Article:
Young clients shouldn’t have to decide between paying off student loans and saving for retirement.
“It isn’t about doing one over another but prioritizing,” says Davon Barrett, an advisor at the firm Francis Financial in New York. He says he tells clients they should contribute the percentage of their income that will generate the maximum employer match on their 401(k) or similar plan.
“Otherwise,” he says, “You are essentially leaving free money on the table.”
The $1 trillion student debt load in the U.S. can threaten the future financial security of millennial clients. Over 42% of millennials between the ages of 18 and 29 report that they or someone in their household has student debt, according to a 2017 poll conducted by Harvard IOP at the Kennedy School.
Helping clients understand compound interest is one vital role advisors can play.
“Many college students don’t save for retirement because they don’t think they have enough money to make a difference, but one major key is maximizing compound interest,” Barrett says. “Over decades, original contributions will grow exponentially because of compound interest.”
If a client contributes just $25 per month to a retirement account earning 7% interest, they’ll have $59,890.53 after 40 years, says Barrett.
“Nearly $48,000 of that growth can be attributed to compound interest,” he says. “The longer a student waits, the less that impact is felt.”
The average class of 2016 graduate has $37,172 in student debt, up 6% from last year, according to Student Loan Hero, an online tool for helping millennials understand and repay student debt.
Younger clients, who are decades away from retirement, often focus on eliminating this debt rather than saving for later life, but advisors agree this isn’t the best approach.
Advisor Erin Deopel Wikstrom, who works with millennial clients, has developed a hybrid approach to help her clients live in the moment while preparing for their financial future.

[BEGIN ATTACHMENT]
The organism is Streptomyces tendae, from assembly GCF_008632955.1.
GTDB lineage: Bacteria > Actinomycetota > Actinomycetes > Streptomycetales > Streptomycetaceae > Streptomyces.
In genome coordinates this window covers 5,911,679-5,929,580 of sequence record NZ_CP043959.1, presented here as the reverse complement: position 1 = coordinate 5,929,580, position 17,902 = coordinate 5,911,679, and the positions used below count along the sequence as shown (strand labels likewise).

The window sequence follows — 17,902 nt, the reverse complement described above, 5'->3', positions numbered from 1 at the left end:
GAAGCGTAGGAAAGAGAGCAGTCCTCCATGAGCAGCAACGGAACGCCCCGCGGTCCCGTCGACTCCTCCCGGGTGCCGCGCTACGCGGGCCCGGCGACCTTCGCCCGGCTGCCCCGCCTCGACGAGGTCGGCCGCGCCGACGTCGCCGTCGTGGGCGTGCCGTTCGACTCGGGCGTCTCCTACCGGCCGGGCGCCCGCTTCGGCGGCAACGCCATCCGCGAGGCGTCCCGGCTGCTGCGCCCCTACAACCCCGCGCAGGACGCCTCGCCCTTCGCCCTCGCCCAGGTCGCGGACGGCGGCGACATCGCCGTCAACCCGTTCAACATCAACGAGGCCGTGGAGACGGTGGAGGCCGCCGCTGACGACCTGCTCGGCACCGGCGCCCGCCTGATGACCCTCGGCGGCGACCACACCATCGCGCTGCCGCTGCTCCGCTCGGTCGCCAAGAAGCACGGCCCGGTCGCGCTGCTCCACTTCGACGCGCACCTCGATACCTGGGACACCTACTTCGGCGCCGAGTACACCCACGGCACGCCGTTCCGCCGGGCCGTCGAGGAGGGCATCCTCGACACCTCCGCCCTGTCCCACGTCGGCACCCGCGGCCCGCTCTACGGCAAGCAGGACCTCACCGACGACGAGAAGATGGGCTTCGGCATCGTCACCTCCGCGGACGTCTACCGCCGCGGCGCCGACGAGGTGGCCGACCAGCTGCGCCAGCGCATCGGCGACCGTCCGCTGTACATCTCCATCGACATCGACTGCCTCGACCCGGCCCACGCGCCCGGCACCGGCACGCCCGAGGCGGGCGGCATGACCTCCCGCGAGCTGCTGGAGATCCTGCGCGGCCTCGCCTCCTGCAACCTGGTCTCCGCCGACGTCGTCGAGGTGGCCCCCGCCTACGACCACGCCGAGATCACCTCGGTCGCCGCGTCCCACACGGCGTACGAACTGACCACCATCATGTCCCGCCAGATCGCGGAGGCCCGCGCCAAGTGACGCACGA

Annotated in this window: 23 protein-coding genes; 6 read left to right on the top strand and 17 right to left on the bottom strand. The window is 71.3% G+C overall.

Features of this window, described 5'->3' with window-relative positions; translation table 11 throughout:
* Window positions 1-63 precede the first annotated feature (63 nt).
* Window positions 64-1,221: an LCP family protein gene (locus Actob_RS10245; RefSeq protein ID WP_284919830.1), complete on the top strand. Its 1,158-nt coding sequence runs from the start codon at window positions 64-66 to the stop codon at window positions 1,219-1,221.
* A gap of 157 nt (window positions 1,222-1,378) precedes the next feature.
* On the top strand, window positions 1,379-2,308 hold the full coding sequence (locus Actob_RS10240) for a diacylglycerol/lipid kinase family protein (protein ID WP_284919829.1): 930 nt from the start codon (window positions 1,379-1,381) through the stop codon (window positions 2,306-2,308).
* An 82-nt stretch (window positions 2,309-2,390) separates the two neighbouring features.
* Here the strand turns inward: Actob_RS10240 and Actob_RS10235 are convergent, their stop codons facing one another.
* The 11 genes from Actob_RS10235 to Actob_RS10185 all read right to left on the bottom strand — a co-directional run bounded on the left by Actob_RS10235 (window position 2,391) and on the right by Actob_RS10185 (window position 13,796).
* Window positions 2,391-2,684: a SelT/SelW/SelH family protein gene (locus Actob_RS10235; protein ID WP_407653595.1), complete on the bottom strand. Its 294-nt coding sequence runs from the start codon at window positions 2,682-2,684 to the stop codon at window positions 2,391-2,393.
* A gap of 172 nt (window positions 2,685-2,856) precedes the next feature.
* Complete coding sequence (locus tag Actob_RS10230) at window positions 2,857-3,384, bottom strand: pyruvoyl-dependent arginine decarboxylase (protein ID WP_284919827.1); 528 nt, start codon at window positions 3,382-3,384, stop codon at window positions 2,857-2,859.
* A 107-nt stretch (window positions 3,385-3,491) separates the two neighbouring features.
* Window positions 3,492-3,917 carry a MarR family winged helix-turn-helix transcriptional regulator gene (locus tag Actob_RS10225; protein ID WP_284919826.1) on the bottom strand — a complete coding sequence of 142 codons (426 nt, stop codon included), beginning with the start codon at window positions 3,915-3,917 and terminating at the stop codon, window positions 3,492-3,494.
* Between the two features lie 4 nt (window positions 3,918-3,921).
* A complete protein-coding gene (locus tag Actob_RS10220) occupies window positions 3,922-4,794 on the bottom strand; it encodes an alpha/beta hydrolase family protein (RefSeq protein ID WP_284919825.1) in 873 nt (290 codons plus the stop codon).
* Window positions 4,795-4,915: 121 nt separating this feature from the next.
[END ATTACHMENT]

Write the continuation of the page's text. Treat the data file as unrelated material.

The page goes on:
Wikstrom , a planner with the Doepel Group at Raymond James, says her strategy begins with a cash flow analysis, taking into account current income and liabilities. Because her millennial clients haven’t had much time to accumulate assets, their greatest asset is their earning potential.
“We start quantitatively: How much do I make? How much do I need to live? This area requires, perhaps, some sacrifices,” Wikstrom says. “It may require forgoing little luxuries; this is where we complete an assessment of what truly brings us fulfillment.”
The framework for Wikstrom’s hybrid strategy is built with what’s left after she and the client determine what funds are available for basic needs and some wants.
“Whatever is remaining is then split between debt reduction and retirement savings. This is where our discussion becomes more qualitative rather than quantitative,” she says.
THE DIY GENERATION
A growing number of older Americans have defaulted on their federal student loans, according to a GAO report. As a result a portion of their Social Security retirement or disability benefits is withheld above a minimum benefit threshold to repay the debt.
Since Social Security is the primary source of income for many older Americans, it’s paramount to make sure clients understand they need a retirement plan. Otherwise they could find themselves in a situation where their Social Security is being garnished to pay back decades-old debt.
“Millennials are such a do-it-yourself generation,” Wikstrom explains. “But now more than ever they need an advisor because they’re just Googling and researching on their own accord what the best philosophy is, and they’re coming back with old-school theories.”
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